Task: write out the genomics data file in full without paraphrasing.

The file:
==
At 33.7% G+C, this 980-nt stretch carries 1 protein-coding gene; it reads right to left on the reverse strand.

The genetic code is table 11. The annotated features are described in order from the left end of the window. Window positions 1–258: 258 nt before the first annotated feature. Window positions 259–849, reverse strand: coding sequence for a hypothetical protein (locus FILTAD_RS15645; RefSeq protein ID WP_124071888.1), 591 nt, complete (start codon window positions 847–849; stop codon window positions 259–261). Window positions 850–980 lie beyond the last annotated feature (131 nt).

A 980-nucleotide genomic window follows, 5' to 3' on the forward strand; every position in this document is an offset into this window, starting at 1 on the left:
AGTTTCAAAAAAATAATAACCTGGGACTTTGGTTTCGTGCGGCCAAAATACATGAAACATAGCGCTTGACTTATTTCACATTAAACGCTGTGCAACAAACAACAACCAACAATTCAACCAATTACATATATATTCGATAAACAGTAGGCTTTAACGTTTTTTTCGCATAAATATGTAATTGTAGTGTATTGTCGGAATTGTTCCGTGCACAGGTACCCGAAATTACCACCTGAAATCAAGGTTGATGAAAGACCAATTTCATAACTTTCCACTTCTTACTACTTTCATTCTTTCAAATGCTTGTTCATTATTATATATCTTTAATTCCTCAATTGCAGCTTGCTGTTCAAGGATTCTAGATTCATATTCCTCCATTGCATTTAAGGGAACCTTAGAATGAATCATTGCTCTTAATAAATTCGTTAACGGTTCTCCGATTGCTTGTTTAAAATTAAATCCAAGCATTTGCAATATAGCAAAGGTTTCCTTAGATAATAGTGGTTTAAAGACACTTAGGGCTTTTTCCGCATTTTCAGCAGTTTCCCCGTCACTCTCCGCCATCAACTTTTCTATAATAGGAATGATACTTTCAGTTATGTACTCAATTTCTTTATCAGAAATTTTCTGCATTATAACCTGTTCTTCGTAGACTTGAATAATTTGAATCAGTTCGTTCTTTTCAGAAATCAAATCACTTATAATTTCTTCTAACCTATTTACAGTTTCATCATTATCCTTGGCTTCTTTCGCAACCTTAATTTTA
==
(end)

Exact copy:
At 33.7% G+C, this 980-nt stretch carries 1 protein-coding gene; it reads right to left on the reverse strand.

The genetic code is table 11. The annotated features are described in order from the left end of the window. Window positions 1–258: 258 nt before the first annotated feature. Window positions 259–849, reverse strand: coding sequence for a hypothetical protein (locus FILTAD_RS15645; RefSeq protein ID WP_124071888.1), 591 nt, complete (start codon window positions 847–849; stop codon window positions 259–261). Window positions 850–980 lie beyond the last annotated feature (131 nt).

A 980-nucleotide genomic window follows, 5' to 3' on the forward strand; every position in this document is an offset into this window, starting at 1 on the left:
AGTTTCAAAAAAATAATAACCTGGGACTTTGGTTTCGTGCGGCCAAAATACATGAAACATAGCGCTTGACTTATTTCACATTAAACGCTGTGCAACAAACAACAACCAACAATTCAACCAATTACATATATATTCGATAAACAGTAGGCTTTAACGTTTTTTTCGCATAAATATGTAATTGTAGTGTATTGTCGGAATTGTTCCGTGCACAGGTACCCGAAATTACCACCTGAAATCAAGGTTGATGAAAGACCAATTTCATAACTTTCCACTTCTTACTACTTTCATTCTTTCAAATGCTTGTTCATTATTATATATCTTTAATTCCTCAATTGCAGCTTGCTGTTCAAGGATTCTAGATTCATATTCCTCCATTGCATTTAAGGGAACCTTAGAATGAATCATTGCTCTTAATAAATTCGTTAACGGTTCTCCGATTGCTTGTTTAAAATTAAATCCAAGCATTTGCAATATAGCAAAGGTTTCCTTAGATAATAGTGGTTTAAAGACACTTAGGGCTTTTTCCGCATTTTCAGCAGTTTCCCCGTCACTCTCCGCCATCAACTTTTCTATAATAGGAATGATACTTTCAGTTATGTACTCAATTTCTTTATCAGAAATTTTCTGCATTATAACCTGTTCTTCGTAGACTTGAATAATTTGAATCAGTTCGTTCTTTTCAGAAATCAAATCACTTATAATTTCTTCTAACCTATTTACAGTTTCATCATTATCCTTGGCTTCTTTCGCAACCTTAATTTTA